Does getting a traffic ticket equal a one-way ticket out of the country as well?
If you’re an undocumented immigrant or an immigrant with any potential for deportation in Ohio, it could.
Attorneys for criminal defendants in various traffic courts and mayor’s courts in small towns throughout Ohio are reporting that armed agents from Immigration and Customs Enforcement (ICE) are going after immigrants who are in court to handle whatever traffic violation brought them there.
At least one attorney witnessed agents chase down a Hispanic immigrant and cuff him. The takedown was so abrupt that several witnesses believed they were watching an assault unfold right in front of their eyes. Agents were reportedly dressed in casual clothing, so that they didn’t stand out among the ordinary crowd and wouldn’t be spotted by immigrants as they arrived for court. They did not show their badges or identify themselves prior to making the arrest.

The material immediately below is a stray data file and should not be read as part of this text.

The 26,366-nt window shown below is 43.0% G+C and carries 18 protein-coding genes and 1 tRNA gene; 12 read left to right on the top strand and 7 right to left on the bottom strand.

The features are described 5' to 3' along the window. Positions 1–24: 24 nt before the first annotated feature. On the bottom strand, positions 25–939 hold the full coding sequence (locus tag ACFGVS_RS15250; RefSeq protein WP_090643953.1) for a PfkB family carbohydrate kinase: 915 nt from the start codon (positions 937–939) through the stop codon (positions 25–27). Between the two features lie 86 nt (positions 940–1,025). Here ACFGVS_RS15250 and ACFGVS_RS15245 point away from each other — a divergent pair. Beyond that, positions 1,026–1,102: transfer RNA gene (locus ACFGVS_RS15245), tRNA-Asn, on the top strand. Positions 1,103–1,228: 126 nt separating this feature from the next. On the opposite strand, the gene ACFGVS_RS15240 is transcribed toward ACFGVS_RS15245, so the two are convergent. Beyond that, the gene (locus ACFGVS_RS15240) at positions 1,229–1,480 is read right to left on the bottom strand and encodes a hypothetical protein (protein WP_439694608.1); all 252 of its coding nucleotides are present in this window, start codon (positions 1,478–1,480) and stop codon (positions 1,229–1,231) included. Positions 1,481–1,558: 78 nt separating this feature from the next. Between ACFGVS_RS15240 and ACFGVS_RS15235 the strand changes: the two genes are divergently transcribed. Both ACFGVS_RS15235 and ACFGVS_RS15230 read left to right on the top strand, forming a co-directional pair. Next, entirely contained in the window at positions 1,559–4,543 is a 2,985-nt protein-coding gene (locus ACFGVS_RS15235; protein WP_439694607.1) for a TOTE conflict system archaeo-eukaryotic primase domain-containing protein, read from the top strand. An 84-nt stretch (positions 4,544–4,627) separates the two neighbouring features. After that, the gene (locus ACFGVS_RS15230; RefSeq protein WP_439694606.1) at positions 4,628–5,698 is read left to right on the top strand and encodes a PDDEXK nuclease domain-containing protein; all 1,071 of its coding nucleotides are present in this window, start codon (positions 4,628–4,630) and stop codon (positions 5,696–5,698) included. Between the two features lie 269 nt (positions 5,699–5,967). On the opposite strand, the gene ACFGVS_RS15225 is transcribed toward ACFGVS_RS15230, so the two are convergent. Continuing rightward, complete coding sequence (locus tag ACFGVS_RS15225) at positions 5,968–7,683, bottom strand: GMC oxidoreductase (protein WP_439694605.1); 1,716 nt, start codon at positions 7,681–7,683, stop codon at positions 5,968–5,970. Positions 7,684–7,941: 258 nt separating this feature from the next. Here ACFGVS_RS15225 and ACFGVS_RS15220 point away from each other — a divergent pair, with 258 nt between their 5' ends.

In the past, immigrants who received a traffic violation — particularly in places like Ohio where there aren’t huge immigrant populations — could rely on the fact that they were safe from arrest and detainment by ICE agents. Traffic court officials didn’t routinely call ICE to pick up an immigrant, even if they were undocumented.
In today’s anti-immigration atmosphere, however, ICE agents are willing to go after any immigrant with a criminal charge. While ICE agents are supposedly focused only on those immigrants with felony convictions, those with experience say that’s far from the reality of the situation.
In 2017, ICE did inform the courts that they would be going after immigrants inside some courthouses. However, they said they would only be looking for violent offenders and those with serious criminal records — not anybody with a misdemeanor traffic ticket or petty crime on the books.
This action by ICE has the potential to negatively affect the entire legal community.
Word is already spreading throughout the immigrant communities in Ohio about courthouse dangers — and criminal defense attorneys worry about the effect it will have on future cases. Immigrants accused of minor crimes may compound their problems by fleeing the jurisdiction of the court rather than risk detention by ICE. Immigrant witnesses may be afraid to step forward and testify for the same reason.